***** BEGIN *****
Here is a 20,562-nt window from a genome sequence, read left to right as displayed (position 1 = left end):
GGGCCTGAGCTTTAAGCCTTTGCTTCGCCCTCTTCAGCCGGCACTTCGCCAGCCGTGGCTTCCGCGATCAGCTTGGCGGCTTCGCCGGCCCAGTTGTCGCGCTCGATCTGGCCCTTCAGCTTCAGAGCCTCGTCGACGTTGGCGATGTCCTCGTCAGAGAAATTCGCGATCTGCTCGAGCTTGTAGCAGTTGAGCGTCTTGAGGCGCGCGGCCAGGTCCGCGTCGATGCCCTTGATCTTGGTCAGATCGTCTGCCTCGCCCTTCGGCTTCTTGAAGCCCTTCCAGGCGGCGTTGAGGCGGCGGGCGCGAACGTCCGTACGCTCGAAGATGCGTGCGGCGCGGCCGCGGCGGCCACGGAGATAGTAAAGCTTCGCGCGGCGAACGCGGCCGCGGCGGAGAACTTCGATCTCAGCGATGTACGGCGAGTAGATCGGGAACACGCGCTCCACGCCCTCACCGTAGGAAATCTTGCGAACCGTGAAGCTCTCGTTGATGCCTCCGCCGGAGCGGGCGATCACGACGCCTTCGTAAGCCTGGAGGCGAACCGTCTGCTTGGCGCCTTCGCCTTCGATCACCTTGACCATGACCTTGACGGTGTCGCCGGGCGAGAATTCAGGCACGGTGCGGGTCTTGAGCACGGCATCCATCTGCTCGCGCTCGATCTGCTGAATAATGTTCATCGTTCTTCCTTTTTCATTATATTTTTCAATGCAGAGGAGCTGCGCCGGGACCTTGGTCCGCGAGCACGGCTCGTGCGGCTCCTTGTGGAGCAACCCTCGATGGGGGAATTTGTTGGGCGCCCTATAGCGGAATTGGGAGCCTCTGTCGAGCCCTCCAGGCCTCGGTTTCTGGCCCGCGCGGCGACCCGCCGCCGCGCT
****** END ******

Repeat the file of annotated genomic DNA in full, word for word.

Here is a 20,562-nt window from a genome sequence, read left to right as displayed (position 1 = left end):
GGGCCTGAGCTTTAAGCCTTTGCTTCGCCCTCTTCAGCCGGCACTTCGCCAGCCGTGGCTTCCGCGATCAGCTTGGCGGCTTCGCCGGCCCAGTTGTCGCGCTCGATCTGGCCCTTCAGCTTCAGAGCCTCGTCGACGTTGGCGATGTCCTCGTCAGAGAAATTCGCGATCTGCTCGAGCTTGTAGCAGTTGAGCGTCTTGAGGCGCGCGGCCAGGTCCGCGTCGATGCCCTTGATCTTGGTCAGATCGTCTGCCTCGCCCTTCGGCTTCTTGAAGCCCTTCCAGGCGGCGTTGAGGCGGCGGGCGCGAACGTCCGTACGCTCGAAGATGCGTGCGGCGCGGCCGCGGCGGCCACGGAGATAGTAAAGCTTCGCGCGGCGAACGCGGCCGCGGCGGAGAACTTCGATCTCAGCGATGTACGGCGAGTAGATCGGGAACACGCGCTCCACGCCCTCACCGTAGGAAATCTTGCGAACCGTGAAGCTCTCGTTGATGCCTCCGCCGGAGCGGGCGATCACGACGCCTTCGTAAGCCTGGAGGCGAACCGTCTGCTTGGCGCCTTCGCCTTCGATCACCTTGACCATGACCTTGACGGTGTCGCCGGGCGAGAATTCAGGCACGGTGCGGGTCTTGAGCACGGCATCCATCTGCTCGCGCTCGATCTGCTGAATAATGTTCATCGTTCTTCCTTTTTCATTATATTTTTCAATGCAGAGGAGCTGCGCCGGGACCTTGGTCCGCGAGCACGGCTCGTGCGGCTCCTTGTGGAGCAACCCTCGATGGGGGAATTTGTTGGGCGCCCTATAGCGGAATTGGGAGCCTCTGTCGAGCCCTCCAGGCCTCGGTTTCTGGCCCGCGCGGCGACCCGCCGCCGCGCT